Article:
Parks also did not fair well under Moses's watch. While he did build many parks, he also paved over natural areas to provide his parkways. He "improved" parks his way, which may mean more pavement and a park that is less usable for the community.

How did things go so wrong? Robert Moses had power and surrounded himself with yes men. He didn't listen to the public he was serving. In spite of being the foremost highway builder, he didn't drive himself, and would usually work in the back of his car as he was driven around. He was smart and believed he was right. He was also always on the lookout for more power. Providing contracts and construction jobs for the well connected helped him increase his power. Building infrastructure for the well-to-do helped him consolidate his power. More people in cars meant more money and power.

Today, the United States is still suffering from Moses's Power. His model of highway building helped serve as the base for the Interstate Highway system. Vast swaths of cities became inefficiently dedicated to cars. Planners attempted to reduce congestion on roads by building more roads - only to see congestion increase. Public transportation was ripped out in favor of highway building. Only after sprawling suburbs were developed were attempts made to add transit back in (in the name of reducing highway congestion!). By then it was too late. Suburbs were not developed with a transit hub and were thus not efficiently served by transit. While transit was once run profitably by private entities, it is now subsidized by the public. Highways also continue to be publicly subsidized, leaving us with huge transportation outlays, while we still suffer from congestion.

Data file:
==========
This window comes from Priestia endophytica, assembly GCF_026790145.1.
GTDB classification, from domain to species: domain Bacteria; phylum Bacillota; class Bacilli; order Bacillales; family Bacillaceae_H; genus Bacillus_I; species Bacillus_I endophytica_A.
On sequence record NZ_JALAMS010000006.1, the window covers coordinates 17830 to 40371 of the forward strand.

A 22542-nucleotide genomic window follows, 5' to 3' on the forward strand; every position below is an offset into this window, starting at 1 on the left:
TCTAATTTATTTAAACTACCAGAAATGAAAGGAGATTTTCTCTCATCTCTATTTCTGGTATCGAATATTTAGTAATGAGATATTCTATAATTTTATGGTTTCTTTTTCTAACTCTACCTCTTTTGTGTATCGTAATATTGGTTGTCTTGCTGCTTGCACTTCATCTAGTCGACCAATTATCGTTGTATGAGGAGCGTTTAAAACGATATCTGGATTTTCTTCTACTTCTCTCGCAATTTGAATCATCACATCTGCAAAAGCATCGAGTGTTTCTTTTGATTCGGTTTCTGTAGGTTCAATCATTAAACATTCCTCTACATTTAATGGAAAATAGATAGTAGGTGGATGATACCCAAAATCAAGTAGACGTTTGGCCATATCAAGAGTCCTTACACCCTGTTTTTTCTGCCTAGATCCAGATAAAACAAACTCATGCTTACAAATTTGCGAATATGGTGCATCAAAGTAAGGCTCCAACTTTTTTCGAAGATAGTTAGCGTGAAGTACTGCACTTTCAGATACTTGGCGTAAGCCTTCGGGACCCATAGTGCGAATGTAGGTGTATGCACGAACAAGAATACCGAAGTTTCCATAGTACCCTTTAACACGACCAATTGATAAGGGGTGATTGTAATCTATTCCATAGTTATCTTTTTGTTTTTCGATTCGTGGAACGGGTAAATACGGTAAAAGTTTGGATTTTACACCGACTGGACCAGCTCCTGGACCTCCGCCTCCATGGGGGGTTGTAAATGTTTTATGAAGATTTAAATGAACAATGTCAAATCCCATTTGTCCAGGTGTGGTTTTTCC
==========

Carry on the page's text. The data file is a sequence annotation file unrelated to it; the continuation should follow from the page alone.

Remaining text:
Perhaps if New York would have let Moses's civil service reforms go through, he would not have become the power hungry maniac. Perhaps if the public appropriately limited his power early on (and had him adhere to the "one-office" rules), he would have not been able to destroy so much. If he would have just listened and used his brains to support public transportation, there would have not been a need for so many highways. He could have used the ability to get things done to make the world a better place for people. Alas, he did not, and in a quest to make things better for cars, he made the New York worse for everybody.

Alas, Moses remained in his cocoon. He was able to get things done. Just not the right things. He was regularly threatening to quit his posts. It finally took a Rockefeller to have the courage to let him do it. The governor had enough power and wealth to but Moses in his place. The public had also began to see the full extent of his power and did not have the rose colored lenses they once had. Even the media began to see through the facade. However, even with his resigning his posts, he still had triborough. Here, it required some double-crossing actions to finally get him out. He was enlisted to support the merger into MTA by the promise of a "key role" in the new organization. After the election passed, his key role ended up being as a consultant with no real authority. He was finally out of power, with his last bit of destruction being the cronyism in the World's Fair. At last he was out! He still tried to piece together additional bits of power, but he was through destroying the city. If only somebody had the guts to stop him earlier.